In Boss’s first dream-book, The Analysis of Dreams, he asks[xlii]: ‘Or are there perhaps in reality no dream symbols at all?’ (‘Oder gibt es am Ende in Wirklichkeit gar keine Traumsymbole?’) Boss insists that the dreamer of the ‘strange dream of an urn’, who interprets the urn in her dream as a ‘symbol’ and so, in Condrau’s words, ‘decides on the meaning of her dream’, is wrong.
But Freud also, in his original theory in the first edition of The Interpretation of Dreams, largely rejected[xliii] symbolism, though few notice this.
Freud did come, under the influence of Stekel, to acknowledge[xliv], with reservations, that symbolism and symbols played a minor part:

They allow us in certain circumstances to interpret a dream without questioning the dreamer [...] But do not let yourselves be seduced by this. […] Interpretation based on a knowledge of symbols is not a technique which can replace or compete with the associative one. It forms a supplement to it […]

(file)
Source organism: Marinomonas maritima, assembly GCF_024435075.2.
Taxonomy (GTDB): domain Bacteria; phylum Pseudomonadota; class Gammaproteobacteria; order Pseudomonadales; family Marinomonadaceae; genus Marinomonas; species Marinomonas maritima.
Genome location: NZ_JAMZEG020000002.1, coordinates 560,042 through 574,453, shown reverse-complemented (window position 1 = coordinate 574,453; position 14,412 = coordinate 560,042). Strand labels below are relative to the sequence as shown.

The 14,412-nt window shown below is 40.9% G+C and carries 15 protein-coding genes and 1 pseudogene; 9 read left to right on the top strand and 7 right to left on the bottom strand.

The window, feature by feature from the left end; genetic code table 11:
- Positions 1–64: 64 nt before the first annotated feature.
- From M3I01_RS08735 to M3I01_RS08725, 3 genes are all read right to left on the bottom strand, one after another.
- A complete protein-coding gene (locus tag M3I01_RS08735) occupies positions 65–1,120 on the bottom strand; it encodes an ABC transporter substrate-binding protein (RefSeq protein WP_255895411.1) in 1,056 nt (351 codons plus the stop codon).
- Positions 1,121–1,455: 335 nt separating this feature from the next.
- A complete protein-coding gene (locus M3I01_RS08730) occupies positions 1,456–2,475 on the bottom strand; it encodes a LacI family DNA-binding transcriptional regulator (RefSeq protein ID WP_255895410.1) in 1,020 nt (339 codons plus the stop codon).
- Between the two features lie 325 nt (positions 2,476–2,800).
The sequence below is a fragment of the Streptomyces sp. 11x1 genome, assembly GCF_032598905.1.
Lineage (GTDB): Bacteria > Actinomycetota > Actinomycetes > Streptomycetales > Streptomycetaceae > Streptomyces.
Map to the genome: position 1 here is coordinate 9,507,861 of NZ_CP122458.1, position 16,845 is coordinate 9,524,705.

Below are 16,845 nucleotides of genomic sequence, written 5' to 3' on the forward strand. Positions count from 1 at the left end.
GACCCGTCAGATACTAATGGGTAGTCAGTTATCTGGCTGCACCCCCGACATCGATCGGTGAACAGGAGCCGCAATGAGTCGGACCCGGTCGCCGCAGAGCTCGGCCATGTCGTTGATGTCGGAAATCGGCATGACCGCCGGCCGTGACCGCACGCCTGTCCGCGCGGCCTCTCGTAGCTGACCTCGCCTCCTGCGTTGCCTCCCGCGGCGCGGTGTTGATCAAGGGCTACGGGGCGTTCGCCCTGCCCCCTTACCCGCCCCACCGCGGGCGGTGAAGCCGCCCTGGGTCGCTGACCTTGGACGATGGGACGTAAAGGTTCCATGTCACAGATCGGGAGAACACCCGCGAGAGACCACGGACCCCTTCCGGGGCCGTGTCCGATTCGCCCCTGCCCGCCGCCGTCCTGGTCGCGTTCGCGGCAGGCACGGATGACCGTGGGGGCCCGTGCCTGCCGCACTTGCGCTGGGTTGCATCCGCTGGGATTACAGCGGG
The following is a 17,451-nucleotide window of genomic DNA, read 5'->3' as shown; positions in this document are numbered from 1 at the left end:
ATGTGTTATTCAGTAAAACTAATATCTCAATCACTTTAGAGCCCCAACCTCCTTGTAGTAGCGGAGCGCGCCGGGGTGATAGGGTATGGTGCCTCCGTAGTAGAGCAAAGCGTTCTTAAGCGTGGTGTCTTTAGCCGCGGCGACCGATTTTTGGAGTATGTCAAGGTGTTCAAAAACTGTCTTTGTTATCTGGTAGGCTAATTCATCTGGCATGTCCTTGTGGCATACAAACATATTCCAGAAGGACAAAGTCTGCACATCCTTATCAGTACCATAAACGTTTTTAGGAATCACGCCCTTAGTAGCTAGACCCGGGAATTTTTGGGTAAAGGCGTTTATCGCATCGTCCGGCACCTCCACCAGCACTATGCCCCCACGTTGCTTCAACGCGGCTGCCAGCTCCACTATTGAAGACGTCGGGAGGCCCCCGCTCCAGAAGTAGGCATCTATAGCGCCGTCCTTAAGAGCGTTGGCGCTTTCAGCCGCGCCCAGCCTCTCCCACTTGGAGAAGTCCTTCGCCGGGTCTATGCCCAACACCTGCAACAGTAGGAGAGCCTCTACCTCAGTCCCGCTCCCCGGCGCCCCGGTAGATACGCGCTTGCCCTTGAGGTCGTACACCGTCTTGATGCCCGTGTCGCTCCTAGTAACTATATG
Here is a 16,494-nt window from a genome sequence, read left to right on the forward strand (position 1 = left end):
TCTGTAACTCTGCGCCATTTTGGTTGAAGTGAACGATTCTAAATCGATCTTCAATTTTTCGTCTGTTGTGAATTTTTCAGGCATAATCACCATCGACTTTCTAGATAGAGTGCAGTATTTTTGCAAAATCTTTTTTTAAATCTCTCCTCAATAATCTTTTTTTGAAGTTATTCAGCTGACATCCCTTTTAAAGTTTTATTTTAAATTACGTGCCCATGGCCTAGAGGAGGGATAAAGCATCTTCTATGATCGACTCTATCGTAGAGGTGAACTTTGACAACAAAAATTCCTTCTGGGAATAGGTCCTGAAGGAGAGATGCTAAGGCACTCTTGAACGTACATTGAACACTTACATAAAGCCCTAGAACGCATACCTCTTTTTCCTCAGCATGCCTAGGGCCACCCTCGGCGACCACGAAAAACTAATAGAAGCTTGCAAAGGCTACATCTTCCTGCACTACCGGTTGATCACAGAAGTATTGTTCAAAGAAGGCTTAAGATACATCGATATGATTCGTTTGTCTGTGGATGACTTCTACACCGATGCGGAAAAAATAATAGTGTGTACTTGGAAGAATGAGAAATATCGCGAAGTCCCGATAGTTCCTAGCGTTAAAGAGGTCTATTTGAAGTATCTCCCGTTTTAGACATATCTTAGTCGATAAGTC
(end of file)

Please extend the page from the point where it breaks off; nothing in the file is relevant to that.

Symbolism remained, for Freud, an ‘aid’ or ‘auxiliary method’ (‘Hilfsmittel’)[xlv]. ‘Existential’ authors often give the false impression that symbolism is central in psychoanalytic dream interpretation. Thus, in Hans Cohn’s misleading caricature[xlvi]: ‘Psychoanalytically the umbrella might be seen as an erect penis displayed at an inappropriate time.’ But in fact, for Freud, it was the method of asking the dreamer for his ‘associations’ (a poor translation of ‘freier Einfall’) that was central, whereas for Boss and Condrau ‘associations’ were a distraction from the dream itself, which could be understood without any help from the dreamer.